Having already suffered from a digital gap keeping it at arm’s length of China and the USA, Europe is now beginning to suffer from an AI gap too, a new report has found.
McKinsey Global Institute estimate that if Europe “on average develops and diffuses AI according to its current assets and digital position relative to the world”, they could add €2.7 trillion, or 20 per cent, to the continent’s economic output by 2030. If it were to push past this level and bridge the gap between it and the USA, Europe would add €3.6 trillion to its GDP in that timeframe.
‘Notes from the AI frontier: Tackling Europe’s gap in digital and AI’ combined secondary sources and three global surveys at corporate and sector levels, with McKinsey compiling various suggestions for how Europe can catch up with the USA and Asia.
AI gap adding to digital gap
McKinsey analysis found that Europe is capturing 12 per cent of its digital potential, two thirds of the USA’s captured potential, largely unchanged from where it had been found to be in 2016. Europe’s ICT sector accounts for 1.7 per cent of GDP, as opposed to 2.1 per cent of China’s and 3.3 per cent of the USA’s.
However, Europe does have close to six million professional developers, more than the USA, so the workforce is in place for the development needed. The continent’s weakness lies in diffusion; early digital companies have tended to be the first to develop AI effectively, but only two of the top 30 firms in the world are European. Early stage investment is also lacking, with Europe only attracting 11 per cent of global venture capital and corporate funding in 2016, while the USA was attracting 50 per cent and Asia (mostly China) attracting the vast majority of the rest. These figures remained largely unchanged into 2018.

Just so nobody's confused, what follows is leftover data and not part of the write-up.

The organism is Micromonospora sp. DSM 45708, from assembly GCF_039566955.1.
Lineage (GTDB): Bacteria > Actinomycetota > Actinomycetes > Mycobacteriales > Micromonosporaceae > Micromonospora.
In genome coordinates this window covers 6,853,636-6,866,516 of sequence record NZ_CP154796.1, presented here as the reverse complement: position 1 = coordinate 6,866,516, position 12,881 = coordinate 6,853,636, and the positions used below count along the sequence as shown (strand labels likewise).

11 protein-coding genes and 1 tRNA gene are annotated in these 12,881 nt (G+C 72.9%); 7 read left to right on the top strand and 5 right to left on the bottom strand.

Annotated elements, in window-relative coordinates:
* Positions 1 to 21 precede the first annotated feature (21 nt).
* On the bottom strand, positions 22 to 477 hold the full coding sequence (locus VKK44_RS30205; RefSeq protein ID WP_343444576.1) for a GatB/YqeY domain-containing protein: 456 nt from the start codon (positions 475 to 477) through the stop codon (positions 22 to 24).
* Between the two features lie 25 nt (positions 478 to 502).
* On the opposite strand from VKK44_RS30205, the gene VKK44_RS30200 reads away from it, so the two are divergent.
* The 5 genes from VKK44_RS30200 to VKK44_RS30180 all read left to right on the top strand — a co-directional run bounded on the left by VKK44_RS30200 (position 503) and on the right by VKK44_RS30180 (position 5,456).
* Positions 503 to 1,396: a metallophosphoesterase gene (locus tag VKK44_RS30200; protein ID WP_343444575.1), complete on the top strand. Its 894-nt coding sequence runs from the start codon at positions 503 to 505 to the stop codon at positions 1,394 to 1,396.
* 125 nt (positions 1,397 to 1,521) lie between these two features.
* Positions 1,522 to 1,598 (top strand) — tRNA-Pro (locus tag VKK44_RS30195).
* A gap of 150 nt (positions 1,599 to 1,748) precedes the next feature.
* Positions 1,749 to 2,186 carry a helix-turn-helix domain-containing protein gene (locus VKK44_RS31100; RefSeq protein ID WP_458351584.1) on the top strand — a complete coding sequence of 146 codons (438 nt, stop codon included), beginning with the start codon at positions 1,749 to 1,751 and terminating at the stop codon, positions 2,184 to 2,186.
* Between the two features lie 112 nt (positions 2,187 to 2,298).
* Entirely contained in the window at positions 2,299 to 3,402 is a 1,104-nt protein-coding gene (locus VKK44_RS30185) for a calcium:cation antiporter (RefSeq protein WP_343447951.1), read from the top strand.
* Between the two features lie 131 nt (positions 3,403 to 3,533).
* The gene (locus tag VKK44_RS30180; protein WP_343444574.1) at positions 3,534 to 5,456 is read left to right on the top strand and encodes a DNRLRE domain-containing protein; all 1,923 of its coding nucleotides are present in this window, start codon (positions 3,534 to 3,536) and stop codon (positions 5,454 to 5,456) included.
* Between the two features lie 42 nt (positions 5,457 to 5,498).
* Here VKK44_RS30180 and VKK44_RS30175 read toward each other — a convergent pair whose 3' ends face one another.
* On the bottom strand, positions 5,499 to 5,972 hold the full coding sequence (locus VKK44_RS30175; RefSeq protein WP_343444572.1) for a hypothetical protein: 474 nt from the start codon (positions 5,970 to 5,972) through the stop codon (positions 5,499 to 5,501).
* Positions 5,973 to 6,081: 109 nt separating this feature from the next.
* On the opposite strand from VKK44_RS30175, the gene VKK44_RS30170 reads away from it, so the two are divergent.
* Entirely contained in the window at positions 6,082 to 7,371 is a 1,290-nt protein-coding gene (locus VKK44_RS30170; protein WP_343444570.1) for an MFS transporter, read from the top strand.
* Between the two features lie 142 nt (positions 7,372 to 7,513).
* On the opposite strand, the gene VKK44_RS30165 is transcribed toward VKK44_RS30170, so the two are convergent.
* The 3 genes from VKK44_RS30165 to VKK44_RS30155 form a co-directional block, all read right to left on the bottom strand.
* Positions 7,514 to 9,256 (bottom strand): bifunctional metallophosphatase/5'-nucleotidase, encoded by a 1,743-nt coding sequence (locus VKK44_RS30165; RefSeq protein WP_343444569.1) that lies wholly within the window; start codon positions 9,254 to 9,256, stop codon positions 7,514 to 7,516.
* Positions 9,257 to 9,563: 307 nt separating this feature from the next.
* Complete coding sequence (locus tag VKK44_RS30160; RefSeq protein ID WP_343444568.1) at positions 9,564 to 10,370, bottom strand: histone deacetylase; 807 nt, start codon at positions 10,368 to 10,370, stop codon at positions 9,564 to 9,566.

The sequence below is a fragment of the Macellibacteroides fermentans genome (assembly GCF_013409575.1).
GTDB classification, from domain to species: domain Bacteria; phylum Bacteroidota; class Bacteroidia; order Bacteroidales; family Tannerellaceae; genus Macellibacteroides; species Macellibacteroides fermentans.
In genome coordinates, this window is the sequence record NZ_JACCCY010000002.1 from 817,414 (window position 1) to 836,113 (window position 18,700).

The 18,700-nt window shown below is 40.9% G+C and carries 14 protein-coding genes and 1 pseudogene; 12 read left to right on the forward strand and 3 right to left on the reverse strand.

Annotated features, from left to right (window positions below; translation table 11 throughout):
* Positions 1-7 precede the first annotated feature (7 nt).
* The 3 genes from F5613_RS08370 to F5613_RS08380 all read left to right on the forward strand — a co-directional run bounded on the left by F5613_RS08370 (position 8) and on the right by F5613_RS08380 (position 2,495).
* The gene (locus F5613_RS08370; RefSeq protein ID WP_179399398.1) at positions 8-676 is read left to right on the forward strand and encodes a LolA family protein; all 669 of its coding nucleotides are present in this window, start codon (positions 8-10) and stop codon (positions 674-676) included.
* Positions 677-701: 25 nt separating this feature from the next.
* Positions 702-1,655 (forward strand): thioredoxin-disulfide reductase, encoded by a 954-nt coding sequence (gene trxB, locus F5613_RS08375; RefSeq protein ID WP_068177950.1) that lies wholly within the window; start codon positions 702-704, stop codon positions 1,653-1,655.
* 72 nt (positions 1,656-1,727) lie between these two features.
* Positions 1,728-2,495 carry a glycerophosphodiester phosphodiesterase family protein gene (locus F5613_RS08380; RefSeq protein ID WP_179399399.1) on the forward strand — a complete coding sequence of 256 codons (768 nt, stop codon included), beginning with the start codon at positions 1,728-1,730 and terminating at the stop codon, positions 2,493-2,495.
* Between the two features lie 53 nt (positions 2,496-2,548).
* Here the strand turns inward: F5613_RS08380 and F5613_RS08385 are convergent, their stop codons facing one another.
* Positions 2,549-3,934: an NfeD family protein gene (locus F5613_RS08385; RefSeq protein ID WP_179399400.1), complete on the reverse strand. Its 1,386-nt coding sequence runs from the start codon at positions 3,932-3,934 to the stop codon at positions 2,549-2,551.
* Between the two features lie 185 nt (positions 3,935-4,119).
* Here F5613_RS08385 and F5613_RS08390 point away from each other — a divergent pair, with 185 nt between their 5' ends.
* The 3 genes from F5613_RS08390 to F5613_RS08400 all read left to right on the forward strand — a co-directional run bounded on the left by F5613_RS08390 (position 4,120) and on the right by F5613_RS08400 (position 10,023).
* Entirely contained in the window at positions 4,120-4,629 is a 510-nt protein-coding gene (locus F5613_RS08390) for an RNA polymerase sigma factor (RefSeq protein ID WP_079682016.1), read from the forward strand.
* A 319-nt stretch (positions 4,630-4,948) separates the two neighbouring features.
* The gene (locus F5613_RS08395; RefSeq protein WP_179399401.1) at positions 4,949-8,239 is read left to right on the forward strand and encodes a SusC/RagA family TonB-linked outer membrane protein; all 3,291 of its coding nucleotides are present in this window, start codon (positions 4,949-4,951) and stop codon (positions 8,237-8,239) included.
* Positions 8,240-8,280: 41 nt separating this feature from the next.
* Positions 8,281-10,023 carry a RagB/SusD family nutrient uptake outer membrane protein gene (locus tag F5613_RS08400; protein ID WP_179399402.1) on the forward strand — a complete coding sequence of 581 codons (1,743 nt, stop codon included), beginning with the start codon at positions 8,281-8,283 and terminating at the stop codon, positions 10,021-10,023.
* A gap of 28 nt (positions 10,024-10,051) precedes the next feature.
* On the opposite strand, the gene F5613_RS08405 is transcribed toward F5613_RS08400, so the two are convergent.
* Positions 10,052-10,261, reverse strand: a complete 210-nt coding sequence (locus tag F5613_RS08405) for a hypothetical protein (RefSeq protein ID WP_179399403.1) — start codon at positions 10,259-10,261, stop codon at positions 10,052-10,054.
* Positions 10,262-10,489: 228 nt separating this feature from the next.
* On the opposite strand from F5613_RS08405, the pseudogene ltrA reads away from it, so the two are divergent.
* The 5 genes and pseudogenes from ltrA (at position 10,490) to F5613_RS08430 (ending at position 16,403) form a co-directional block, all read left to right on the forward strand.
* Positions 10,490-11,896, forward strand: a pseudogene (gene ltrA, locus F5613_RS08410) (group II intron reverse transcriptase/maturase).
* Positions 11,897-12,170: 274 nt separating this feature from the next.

It is estimated that there is 12 per cent less adoption of big data architecture and advanced machine learning in Europe than there is in the USA. Where AI is being used in Europe, it is less broadly used; only 5 per cent of those using AI tool are using them in about 90 per cent of their organisations, as opposed to 8 per cent in the USA.
AI could boost economies
The €2.7 trillion boost to GDP would be “roughly double that of other general-purpose technologies adopted by developed countries in the past”. McKinsey say that “Europe may achieve a significant productivity boost through AI, without sacrificing employment in the long term” while acknowledging that large technological changes have historically cost jobs.
They contend that Europe stands to have a net gain in terms of employment, especially if they “innovate new products and new demand”.
A clear gap in AI readiness exists within Europe also, with northern European countries ranking ahead of China and just behind the USA in terms of readiness, but with southern and eastern European countries lagging badly. Some countries have specific strengths on the index compiled by McKinsey, with Ireland topping the index for ICT connectedness and the UK topping the index on innovation.
McKinsey recommends five steps to accelerate Europe’s path to AI readiness: continue development of deep tech and AI start-up firms; accelerate the digital transformation in incumbent firms; complete work on the digital single market; develop the “right talent and skills”; and think “boldly” about how to guide society through the disruption that AI will bring.